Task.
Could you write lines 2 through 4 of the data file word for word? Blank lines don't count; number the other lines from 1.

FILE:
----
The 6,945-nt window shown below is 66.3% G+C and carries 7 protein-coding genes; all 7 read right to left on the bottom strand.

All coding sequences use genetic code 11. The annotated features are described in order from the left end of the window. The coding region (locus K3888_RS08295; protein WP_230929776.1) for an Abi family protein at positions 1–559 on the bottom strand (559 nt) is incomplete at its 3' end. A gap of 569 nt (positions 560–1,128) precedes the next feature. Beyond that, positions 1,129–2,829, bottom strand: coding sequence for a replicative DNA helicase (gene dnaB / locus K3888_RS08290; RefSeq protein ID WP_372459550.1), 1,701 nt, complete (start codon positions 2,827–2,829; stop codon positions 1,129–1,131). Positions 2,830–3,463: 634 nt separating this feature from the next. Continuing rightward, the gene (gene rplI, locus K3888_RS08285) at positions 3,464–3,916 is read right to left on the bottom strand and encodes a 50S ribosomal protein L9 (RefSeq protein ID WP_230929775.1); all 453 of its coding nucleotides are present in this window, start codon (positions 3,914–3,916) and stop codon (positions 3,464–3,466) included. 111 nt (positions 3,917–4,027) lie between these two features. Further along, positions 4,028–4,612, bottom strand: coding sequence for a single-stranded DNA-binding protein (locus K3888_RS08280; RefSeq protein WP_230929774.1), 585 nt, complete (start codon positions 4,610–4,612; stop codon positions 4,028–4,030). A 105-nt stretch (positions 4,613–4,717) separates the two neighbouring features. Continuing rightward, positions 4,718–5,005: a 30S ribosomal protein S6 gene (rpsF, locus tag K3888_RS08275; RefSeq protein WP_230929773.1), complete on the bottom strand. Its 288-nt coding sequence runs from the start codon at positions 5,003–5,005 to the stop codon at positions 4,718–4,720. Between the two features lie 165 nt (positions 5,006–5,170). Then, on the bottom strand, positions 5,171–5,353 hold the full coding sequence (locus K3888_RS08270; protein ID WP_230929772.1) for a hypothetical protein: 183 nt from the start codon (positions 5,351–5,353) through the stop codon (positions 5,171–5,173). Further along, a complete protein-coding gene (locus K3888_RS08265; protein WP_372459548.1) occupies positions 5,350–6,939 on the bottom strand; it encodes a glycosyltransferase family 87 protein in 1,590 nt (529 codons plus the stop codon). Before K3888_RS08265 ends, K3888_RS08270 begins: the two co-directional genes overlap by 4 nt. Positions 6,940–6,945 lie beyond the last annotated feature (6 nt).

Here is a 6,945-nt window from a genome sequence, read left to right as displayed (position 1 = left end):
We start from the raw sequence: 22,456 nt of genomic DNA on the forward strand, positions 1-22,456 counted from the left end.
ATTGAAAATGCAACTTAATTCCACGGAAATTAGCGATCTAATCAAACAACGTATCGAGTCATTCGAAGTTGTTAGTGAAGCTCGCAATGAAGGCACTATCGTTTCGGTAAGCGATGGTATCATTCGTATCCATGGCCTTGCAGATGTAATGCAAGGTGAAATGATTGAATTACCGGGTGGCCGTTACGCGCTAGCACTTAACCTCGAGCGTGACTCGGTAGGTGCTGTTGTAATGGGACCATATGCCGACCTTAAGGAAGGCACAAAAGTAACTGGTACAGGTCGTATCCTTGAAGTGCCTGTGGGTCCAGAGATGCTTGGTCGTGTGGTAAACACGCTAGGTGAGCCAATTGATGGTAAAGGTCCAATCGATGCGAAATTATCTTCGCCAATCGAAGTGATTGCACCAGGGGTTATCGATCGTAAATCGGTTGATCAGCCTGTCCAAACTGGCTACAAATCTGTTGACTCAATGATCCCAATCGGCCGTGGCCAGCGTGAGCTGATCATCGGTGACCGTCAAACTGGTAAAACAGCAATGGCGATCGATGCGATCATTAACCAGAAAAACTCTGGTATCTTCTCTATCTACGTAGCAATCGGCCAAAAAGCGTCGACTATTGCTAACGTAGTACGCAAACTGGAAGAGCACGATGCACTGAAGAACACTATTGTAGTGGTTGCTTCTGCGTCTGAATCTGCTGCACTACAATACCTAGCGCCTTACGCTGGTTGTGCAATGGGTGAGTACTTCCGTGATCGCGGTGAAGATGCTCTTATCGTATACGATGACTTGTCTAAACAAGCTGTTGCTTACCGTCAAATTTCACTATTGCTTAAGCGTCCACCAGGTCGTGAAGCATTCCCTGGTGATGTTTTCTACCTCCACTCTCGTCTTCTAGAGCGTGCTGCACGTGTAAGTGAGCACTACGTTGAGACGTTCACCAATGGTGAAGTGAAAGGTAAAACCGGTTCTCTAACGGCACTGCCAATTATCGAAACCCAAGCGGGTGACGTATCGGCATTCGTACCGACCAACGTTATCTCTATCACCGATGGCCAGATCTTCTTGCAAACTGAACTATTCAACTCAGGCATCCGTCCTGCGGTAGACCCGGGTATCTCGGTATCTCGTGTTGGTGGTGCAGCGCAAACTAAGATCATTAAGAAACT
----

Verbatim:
All coding sequences use genetic code 11. The annotated features are described in order from the left end of the window. The coding region (locus K3888_RS08295; protein WP_230929776.1) for an Abi family protein at positions 1–559 on the bottom strand (559 nt) is incomplete at its 3' end. A gap of 569 nt (positions 560–1,128) precedes the next feature. Beyond that, positions 1,129–2,829, bottom strand: coding sequence for a replicative DNA helicase (gene dnaB / locus K3888_RS08290; RefSeq protein ID WP_372459550.1), 1,701 nt, complete (start codon positions 2,827–2,829; stop codon positions 1,129–1,131). Positions 2,830–3,463: 634 nt separating this feature from the next. Continuing rightward, the gene (gene rplI, locus K3888_RS08285) at positions 3,464–3,916 is read right to left on the bottom strand and encodes a 50S ribosomal protein L9 (RefSeq protein ID WP_230929775.1); all 453 of its coding nucleotides are present in this window, start codon (positions 3,914–3,916) and stop codon (positions 3,464–3,466) included. 111 nt (positions 3,917–4,027) lie between these two features. Further along, positions 4,028–4,612, bottom strand: coding sequence for a single-stranded DNA-binding protein (locus K3888_RS08280; RefSeq protein WP_230929774.1), 585 nt, complete (start codon positions 4,610–4,612; stop codon positions 4,028–4,030). A 105-nt stretch (positions 4,613–4,717) separates the two neighbouring features. Continuing rightward, positions 4,718–5,005: a 30S ribosomal protein S6 gene (rpsF, locus tag K3888_RS08275; RefSeq protein WP_230929773.1), complete on the bottom strand. Its 288-nt coding sequence runs from the start codon at positions 5,003–5,005 to the stop codon at positions 4,718–4,720. Between the two features lie 165 nt (positions 5,006–5,170). Then, on the bottom strand, positions 5,171–5,353 hold the full coding sequence (locus K3888_RS08270; protein ID WP_230929772.1) for a hypothetical protein: 183 nt from the start codon (positions 5,351–5,353) through the stop codon (positions 5,171–5,173). Further along, a complete protein-coding gene (locus K3888_RS08265; protein WP_372459548.1) occupies positions 5,350–6,939 on the bottom strand; it encodes a glycosyltransferase family 87 protein in 1,590 nt (529 codons plus the stop codon). Before K3888_RS08265 ends, K3888_RS08270 begins: the two co-directional genes overlap by 4 nt. Positions 6,940–6,945 lie beyond the last annotated feature (6 nt).

Here is a 6,945-nt window from a genome sequence, read left to right as displayed (position 1 = left end):
We start from the raw sequence: 22,456 nt of genomic DNA on the forward strand, positions 1-22,456 counted from the left end.